And then the nurse said, Hello? And I said, Yes, I am here. Are you sure I am pregnant? And she said, Yes. And I said, Really? Areyou sure? You’re not going call me back in two hours and say you made a mistake? She said, No. And I said, Well, how do you know? She sighed. It was a ridiculous question, but since she had been telling me for a week that after three blood draws they still couldn’t tell if I was really pregnant, I felt justified. So I pushed. Well, what do you know today that you didn’t yesterday? And she said, The HCG levels are definitely going up. HCG levels? Yes, in the last twenty-four hours the pregnancy hormone count has risen from 700 to over 2,300, and that usually means a healthy, robust beginning.
And then I had what could only be the first twinges of the maternal instinct. Healthy and robust? A huge smile spread across my face. That’s my baby! And then it was as if the synapses in my brain sending exploratory signals to my uterus finally made contact. Aye, mate, is it a go down there? Yes, yes, Captain, we’re full steam ahead!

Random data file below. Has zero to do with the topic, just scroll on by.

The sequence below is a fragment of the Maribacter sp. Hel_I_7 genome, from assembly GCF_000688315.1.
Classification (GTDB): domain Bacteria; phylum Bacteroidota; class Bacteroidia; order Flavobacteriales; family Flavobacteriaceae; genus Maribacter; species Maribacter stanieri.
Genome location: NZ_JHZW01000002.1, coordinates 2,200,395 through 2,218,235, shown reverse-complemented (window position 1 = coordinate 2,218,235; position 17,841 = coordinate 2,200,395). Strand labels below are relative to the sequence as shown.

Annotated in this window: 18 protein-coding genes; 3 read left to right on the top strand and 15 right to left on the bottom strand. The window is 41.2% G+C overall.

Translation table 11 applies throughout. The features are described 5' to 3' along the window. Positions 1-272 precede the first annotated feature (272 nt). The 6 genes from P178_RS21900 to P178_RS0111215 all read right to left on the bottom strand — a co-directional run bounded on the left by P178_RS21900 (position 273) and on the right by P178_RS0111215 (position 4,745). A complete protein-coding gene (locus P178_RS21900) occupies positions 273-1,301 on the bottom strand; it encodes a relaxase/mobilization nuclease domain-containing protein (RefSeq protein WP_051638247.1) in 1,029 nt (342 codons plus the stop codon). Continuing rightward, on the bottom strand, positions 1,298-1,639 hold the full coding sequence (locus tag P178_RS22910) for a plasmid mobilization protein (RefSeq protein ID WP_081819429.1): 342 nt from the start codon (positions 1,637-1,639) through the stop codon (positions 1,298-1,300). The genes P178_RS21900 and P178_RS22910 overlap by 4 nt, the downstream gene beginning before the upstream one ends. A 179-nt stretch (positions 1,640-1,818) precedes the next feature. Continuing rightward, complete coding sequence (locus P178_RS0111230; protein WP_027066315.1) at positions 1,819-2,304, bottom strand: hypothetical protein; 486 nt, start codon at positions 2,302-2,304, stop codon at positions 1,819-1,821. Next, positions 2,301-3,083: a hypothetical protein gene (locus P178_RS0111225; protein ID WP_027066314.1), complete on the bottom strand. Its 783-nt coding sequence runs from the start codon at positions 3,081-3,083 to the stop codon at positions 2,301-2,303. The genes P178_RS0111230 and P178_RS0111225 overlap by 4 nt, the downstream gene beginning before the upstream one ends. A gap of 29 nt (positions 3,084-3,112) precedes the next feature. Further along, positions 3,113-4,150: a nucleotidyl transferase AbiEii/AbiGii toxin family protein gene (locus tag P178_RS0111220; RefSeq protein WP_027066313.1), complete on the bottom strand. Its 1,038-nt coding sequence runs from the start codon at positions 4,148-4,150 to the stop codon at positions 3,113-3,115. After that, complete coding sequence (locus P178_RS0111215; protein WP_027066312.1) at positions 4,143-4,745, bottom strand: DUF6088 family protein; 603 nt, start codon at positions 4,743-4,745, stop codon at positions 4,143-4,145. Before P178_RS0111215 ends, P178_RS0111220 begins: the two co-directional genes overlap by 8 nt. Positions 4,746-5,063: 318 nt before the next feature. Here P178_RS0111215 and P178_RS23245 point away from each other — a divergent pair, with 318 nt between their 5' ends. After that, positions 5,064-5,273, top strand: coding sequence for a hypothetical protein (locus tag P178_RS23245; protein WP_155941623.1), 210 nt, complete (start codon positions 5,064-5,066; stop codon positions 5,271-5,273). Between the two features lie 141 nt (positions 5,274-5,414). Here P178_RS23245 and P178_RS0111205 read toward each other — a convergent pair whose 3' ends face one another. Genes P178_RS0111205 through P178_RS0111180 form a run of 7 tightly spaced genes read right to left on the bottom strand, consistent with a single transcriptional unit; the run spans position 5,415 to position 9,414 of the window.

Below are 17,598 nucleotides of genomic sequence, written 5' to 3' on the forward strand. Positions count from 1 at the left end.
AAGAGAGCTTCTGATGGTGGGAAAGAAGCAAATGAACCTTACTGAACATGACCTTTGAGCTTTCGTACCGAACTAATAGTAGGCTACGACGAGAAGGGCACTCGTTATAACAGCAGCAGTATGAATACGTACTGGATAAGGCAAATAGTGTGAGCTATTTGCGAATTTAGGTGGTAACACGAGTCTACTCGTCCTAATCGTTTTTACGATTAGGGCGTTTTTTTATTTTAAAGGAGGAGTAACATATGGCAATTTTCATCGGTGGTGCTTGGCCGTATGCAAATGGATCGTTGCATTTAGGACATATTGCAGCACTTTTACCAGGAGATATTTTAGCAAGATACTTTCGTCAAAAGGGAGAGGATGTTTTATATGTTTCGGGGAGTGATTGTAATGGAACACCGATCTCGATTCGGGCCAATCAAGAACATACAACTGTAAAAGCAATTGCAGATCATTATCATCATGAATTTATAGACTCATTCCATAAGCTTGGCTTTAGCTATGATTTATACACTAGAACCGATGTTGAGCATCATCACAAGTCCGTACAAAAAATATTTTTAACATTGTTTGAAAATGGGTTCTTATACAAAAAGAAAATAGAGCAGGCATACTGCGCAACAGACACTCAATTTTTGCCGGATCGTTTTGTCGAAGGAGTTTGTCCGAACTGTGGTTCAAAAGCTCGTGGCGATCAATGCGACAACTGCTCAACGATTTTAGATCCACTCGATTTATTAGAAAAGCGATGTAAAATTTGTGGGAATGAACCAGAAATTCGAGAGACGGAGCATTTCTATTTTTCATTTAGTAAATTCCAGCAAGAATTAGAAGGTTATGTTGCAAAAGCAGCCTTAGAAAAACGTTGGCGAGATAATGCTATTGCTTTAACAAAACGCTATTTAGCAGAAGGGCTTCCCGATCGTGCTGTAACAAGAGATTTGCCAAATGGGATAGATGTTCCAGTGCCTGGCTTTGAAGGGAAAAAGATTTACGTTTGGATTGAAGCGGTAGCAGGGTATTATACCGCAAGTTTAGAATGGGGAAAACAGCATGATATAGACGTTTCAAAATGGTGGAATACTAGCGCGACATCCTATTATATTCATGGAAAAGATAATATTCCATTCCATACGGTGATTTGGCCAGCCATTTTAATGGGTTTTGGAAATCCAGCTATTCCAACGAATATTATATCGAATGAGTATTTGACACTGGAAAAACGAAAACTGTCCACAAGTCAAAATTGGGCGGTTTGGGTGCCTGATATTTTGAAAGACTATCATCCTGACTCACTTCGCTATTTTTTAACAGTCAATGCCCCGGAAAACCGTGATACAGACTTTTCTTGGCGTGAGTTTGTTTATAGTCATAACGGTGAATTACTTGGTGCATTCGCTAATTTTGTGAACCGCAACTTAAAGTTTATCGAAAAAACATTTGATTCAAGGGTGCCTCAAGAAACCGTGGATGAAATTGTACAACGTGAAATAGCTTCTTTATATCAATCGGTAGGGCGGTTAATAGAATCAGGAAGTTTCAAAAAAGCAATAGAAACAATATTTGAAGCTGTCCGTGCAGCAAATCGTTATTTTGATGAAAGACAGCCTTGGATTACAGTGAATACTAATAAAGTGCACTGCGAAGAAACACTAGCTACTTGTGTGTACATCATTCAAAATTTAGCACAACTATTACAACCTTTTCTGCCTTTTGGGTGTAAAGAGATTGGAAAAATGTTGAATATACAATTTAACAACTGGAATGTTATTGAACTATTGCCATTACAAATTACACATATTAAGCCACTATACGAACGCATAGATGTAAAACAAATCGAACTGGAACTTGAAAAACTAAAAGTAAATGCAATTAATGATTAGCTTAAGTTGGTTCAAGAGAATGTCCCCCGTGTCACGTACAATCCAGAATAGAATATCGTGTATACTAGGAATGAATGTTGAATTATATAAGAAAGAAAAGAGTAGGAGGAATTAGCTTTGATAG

I was convinced that getting off the phone would exponentially increase my chances of reverting to not-pregnant, but I released Becky anyway and stumbled over to the bathroom, where Glen, my life partner and father of our soon-to-be-born baby, was shaving. I looked into his eyes and tried to keep myself from screaming and jumping up and down. We did it, I said. He grinned. Well, I guess that puts the whole motility question to rest. And I said, I guess it does. Then I wrapped my arms around him and buried my face in his chest, and he wrapped his arms around me and rested his chin on the top of my head.